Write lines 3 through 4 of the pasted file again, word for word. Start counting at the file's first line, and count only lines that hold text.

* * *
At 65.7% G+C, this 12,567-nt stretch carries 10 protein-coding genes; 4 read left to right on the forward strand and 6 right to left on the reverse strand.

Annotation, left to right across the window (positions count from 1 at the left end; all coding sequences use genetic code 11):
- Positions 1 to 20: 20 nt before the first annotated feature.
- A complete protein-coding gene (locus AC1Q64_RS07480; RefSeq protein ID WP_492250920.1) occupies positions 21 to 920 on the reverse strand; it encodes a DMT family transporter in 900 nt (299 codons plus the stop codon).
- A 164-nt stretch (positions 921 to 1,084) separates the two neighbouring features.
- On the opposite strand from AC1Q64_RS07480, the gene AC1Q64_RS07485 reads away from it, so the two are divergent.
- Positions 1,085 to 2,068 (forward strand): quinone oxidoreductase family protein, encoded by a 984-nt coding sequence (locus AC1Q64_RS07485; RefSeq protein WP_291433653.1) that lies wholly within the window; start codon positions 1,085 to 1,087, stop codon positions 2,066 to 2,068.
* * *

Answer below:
- Positions 1 to 20: 20 nt before the first annotated feature.
- A complete protein-coding gene (locus AC1Q64_RS07480; RefSeq protein ID WP_492250920.1) occupies positions 21 to 920 on the reverse strand; it encodes a DMT family transporter in 900 nt (299 codons plus the stop codon).